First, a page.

• JESSICA Urban Development Funds Potential role for UDFs : Long term financing Risk match Collaboration between public and private sectors Financial ROI + Socioeconomic and Environmental impact Support achievement of economic, social, environmental goals Sabadell Smart Congress. Fira Sabadell, Barcelona. 03.04.2014 10 EIB involvement : Advise and assist national, regional and local authorities in implementing JESSICA Promote the use of Urban Development Funds and best practice across Europe Act as a Holding Fund, when requested by Member States or managing authorities
  •  EE&RE in public and private buildings public lighting and traffic light network, photovoltaics, heating/cooling systems;  Efficient urban transport high-efficiency buses, electrically powered cars, logistical improvements;  Local facilities support EE&RE smart grids, infrastructure for recharging electrically powered cars, information and communications technologies, etc. Support for local or regional entities:  Additional personnel  Technical studies  Preparation of calls for tender  Financial structuring Sabadell Smart Congress. Fira Sabadell, Barcelona. 03.04.2014 11 ELENA European Local ENergy Assistance Investment ProgrammeTechnical Assistance
  • Smart Grids A key role in the Smart City concept Sabadell Smart Congress. Fira Sabadell, Barcelona. 03.04.2014 12
  • Energy infrastructure is one of the biggest challenges for cities need to revolutionise the way of producing and distributing energy to tackle climate change growing city populations increases energy demand need for greater resilience from national electricity grids Smart grids: seek to manage peak energy demand to reduce the need of installed generating capacity incorporate distributed and micro renewable energy (solar PV, CHPs, wind, etc.) support the transition to a lower carbon energy mix require communication between users and suppliers of electricity require smart appliances and smart citizens using those appliances to allow for automated systems to regulate energy demand, also in the transition to electric vehicles Sabadell Smart Congress. Fira Sabadell, Barcelona. 03.04.2014 13 Smarter Grids Key to creating a step change in the sustainability of cities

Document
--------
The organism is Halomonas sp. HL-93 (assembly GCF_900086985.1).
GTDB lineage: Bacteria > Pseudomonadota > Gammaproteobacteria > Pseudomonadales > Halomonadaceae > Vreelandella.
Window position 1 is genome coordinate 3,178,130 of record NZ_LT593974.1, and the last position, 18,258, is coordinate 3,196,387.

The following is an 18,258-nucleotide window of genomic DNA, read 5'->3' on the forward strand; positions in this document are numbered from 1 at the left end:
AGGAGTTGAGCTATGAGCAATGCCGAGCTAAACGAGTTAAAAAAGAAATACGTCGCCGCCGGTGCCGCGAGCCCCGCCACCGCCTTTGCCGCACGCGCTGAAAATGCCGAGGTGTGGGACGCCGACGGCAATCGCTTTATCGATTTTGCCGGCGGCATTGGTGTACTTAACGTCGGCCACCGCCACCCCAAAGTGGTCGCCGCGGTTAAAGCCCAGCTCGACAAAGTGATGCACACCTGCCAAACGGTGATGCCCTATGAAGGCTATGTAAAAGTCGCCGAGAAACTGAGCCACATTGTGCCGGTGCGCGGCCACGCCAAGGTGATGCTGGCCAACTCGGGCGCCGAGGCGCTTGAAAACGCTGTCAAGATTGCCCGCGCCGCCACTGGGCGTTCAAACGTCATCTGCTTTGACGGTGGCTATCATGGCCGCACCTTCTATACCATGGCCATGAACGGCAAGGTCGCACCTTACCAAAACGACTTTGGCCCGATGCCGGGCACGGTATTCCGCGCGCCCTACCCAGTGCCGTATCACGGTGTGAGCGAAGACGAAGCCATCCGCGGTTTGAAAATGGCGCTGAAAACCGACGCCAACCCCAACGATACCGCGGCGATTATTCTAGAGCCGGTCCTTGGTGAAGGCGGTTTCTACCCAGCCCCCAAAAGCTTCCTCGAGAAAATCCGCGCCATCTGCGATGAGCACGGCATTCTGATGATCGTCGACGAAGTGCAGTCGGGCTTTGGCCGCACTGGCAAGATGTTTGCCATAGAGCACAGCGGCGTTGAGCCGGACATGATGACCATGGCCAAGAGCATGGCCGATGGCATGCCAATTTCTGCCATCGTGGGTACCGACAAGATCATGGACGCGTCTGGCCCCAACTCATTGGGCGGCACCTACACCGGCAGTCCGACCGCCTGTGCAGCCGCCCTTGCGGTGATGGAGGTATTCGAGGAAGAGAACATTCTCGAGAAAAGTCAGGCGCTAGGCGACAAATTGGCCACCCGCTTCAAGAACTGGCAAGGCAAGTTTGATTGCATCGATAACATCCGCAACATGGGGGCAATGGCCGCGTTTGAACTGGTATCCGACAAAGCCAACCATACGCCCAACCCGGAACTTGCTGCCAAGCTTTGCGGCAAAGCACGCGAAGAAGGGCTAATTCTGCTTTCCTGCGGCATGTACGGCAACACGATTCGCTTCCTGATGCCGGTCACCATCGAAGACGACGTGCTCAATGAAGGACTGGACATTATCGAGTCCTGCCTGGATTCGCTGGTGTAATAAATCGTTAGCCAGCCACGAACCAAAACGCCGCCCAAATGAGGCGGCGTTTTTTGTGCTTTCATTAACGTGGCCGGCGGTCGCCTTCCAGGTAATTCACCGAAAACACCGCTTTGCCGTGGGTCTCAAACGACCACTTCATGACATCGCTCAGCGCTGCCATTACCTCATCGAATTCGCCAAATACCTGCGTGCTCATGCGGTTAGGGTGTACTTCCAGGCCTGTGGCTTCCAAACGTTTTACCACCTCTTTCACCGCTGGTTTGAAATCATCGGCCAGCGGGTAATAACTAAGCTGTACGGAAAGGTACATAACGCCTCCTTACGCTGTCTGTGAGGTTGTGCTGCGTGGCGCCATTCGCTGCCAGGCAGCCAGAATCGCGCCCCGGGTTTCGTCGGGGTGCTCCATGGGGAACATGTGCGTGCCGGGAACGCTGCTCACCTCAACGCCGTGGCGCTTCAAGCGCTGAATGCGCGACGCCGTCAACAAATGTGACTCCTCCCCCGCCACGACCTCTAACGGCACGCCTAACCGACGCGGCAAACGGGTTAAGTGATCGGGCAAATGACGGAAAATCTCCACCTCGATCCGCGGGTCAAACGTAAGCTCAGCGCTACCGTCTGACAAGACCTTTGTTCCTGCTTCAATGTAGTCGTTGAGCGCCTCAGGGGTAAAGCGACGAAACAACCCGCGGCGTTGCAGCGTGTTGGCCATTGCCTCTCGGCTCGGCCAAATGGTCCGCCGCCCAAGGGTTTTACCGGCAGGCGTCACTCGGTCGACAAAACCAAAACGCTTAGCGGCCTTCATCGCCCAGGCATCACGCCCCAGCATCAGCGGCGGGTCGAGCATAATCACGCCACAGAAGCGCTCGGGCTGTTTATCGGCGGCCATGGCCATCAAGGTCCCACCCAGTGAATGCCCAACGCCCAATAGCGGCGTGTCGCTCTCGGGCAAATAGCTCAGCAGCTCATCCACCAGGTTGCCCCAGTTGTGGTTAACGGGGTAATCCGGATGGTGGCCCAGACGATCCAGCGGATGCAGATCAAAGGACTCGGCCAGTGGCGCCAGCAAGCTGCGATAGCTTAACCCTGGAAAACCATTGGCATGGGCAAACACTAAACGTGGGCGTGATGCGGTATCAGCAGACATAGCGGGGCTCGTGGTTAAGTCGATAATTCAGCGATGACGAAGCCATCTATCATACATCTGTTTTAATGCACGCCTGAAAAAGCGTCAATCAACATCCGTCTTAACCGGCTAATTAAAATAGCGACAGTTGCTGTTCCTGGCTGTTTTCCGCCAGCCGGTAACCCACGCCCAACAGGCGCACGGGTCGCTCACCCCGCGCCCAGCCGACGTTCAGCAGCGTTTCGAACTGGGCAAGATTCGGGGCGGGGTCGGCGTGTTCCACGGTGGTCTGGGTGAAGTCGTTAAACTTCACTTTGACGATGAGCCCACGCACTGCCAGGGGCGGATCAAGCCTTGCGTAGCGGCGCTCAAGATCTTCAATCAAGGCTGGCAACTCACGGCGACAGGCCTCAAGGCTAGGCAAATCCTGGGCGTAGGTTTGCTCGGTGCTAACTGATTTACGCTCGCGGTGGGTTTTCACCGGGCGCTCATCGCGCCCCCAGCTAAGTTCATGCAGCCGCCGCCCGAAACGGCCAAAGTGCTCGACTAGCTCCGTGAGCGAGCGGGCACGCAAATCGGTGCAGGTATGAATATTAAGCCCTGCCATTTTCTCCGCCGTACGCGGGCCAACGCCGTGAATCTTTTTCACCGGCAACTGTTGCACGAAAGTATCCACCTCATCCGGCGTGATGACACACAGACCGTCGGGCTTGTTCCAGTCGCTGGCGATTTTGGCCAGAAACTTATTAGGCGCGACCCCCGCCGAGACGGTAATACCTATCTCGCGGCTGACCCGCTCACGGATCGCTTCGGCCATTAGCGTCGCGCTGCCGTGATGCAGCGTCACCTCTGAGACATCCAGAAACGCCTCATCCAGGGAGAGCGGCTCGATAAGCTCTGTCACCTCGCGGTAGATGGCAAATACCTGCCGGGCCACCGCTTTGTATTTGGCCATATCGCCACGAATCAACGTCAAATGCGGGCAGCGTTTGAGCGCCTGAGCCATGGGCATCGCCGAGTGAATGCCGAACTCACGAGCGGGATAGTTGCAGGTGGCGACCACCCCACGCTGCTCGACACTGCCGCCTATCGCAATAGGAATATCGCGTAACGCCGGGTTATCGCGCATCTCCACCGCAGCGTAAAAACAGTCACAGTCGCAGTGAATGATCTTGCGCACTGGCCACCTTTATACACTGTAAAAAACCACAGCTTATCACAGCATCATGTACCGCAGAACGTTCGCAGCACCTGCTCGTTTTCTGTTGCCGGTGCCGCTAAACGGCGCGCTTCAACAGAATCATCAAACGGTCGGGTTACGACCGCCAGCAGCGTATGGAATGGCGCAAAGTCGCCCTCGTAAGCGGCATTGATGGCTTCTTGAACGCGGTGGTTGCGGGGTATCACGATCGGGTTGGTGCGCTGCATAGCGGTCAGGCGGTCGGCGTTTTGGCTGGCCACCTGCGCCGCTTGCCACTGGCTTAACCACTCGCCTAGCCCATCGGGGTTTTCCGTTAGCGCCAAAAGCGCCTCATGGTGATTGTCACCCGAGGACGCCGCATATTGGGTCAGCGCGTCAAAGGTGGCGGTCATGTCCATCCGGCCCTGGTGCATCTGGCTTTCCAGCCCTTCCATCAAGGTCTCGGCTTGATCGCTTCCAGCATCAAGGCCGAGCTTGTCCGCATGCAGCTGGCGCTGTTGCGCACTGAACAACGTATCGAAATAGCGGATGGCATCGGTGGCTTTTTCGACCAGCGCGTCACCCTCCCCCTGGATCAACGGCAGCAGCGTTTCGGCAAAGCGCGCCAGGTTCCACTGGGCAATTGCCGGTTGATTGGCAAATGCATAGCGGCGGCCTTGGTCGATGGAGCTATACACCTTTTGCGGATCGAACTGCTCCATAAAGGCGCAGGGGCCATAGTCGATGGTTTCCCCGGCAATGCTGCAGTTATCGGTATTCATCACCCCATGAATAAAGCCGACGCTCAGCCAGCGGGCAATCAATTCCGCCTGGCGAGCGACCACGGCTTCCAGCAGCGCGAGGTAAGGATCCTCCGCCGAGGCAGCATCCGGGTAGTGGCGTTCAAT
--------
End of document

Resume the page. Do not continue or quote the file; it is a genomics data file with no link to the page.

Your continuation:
• Smart Grids The EIB approach Over the last decade, electricity networks have gained an increasingly important role in the EU energy infrastructure policy and, as a result, in the EIB lending activities Key role of electricity networks to meet EU energy policy objectives is being further strengthened for next decade EU Connecting Europe Facility to provide financial support of EUR 5.85 bn over 2014- 2020 for energy infrastructures, incl. smart grids. New Energy Efficiency Directive requires billing to be made on actual rather than estimated consumption (by 2015): encourages use of smart meters Smart grids in the EU: an extremely open concept a new concept of electricity grids aiming at facilitating the development of low carbon initiatives focused on reducing dependency on traditional network reinforcements and minimising the investments needed to adapt the pre-existing infrastructure implying wider use of communication, monitoring and control technologies and/or the integration of higher performance network equipment Sabadell Smart Congress. Fira Sabadell, Barcelona. 03.04.2014 14